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What is included with this book?
A new edition of the Russian Nobelist's collection of novellas, short stories, and prose poems Stories and Prose Poems collects twenty-two works of wide-ranging style and character from the Nobel Prize–winner Aleksandr Solzhenitsyn, whose shorter pieces showcase the extraordinary mastery of language that places him among the greatest Russian prose writers of the twentieth century.
When the two superb stories "Matryona's House" and "An Incident at Krechetovka Station" were first published in Russia in 1963, the Moscow Literary Gazette, the mouthpiece of the Soviet literary establishment, wrote: "His talent is so individual and so striking that from now on nothing that comes from his pen can fail to excite the liveliest interest." The novella For the Good of the Cause and the short story "Zakhar-the-Pouch" in particular—both published in the Soviet Union before Solzhenitsyn's exile—fearlessly address the deadening stranglehold of Soviet bureaucracy and the scandalous neglect of Russia's cultural heritage.
But readers who best know Solzhenitsyn through his novels will be delighted to discover the astonishing group of sixteen "prose poems." In these works of varying lengths—some as short as an aphorism—Solzhenitsyn distills the joy and bitterness of Russia's fate into language of unrivaled lyrical purity.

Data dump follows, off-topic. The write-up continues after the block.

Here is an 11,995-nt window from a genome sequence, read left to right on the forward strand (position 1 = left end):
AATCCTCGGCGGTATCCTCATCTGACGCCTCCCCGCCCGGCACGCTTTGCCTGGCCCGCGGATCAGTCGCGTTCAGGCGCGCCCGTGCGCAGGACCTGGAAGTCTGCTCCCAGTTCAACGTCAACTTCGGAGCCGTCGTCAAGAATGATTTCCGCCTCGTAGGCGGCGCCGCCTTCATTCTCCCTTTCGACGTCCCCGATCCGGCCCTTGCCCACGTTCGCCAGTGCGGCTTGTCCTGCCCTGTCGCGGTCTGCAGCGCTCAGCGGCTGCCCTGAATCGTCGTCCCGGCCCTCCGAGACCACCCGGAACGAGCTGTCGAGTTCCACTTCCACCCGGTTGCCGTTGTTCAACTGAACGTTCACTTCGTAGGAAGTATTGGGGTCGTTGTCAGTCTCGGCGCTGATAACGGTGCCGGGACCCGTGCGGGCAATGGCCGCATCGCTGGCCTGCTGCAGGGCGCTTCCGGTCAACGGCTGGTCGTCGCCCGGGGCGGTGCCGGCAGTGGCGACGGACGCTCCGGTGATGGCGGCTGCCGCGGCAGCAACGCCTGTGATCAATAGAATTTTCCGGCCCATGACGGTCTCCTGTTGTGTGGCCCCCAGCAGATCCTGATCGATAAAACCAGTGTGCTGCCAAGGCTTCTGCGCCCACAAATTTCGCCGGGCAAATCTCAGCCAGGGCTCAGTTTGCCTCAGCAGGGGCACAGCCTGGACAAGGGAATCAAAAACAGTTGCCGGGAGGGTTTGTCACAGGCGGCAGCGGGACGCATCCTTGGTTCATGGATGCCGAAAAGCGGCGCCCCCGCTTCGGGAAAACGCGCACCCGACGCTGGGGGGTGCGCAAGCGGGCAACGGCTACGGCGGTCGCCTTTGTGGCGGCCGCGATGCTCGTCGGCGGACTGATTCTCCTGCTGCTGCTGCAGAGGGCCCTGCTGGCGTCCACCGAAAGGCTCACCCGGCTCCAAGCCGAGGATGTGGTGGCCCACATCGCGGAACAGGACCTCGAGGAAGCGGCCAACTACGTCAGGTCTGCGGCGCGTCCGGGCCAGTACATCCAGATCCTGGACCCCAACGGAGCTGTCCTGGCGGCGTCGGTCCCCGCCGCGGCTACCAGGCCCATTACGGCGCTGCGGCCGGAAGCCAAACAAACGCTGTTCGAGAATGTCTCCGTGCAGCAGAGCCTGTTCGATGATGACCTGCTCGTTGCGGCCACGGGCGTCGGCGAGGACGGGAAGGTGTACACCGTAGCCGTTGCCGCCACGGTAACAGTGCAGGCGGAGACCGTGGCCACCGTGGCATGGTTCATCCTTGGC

Aleksandr Solzhenitsyn was a Russian novelist and historian, and the winner of the 1970 Nobel Prize in Literature. He served as a decorated commander in the Red Army during World War II before he was arrested for anti-Soviet propaganda and sentenced to eight years in a Soviet labor camp, where he drew inspiration for his controversial novel A Day in the Life of Ivan Denisovich. Exiled in 1974, he returned to Russia after the dissolution of the Soviet Union and died in Moscow in 2008.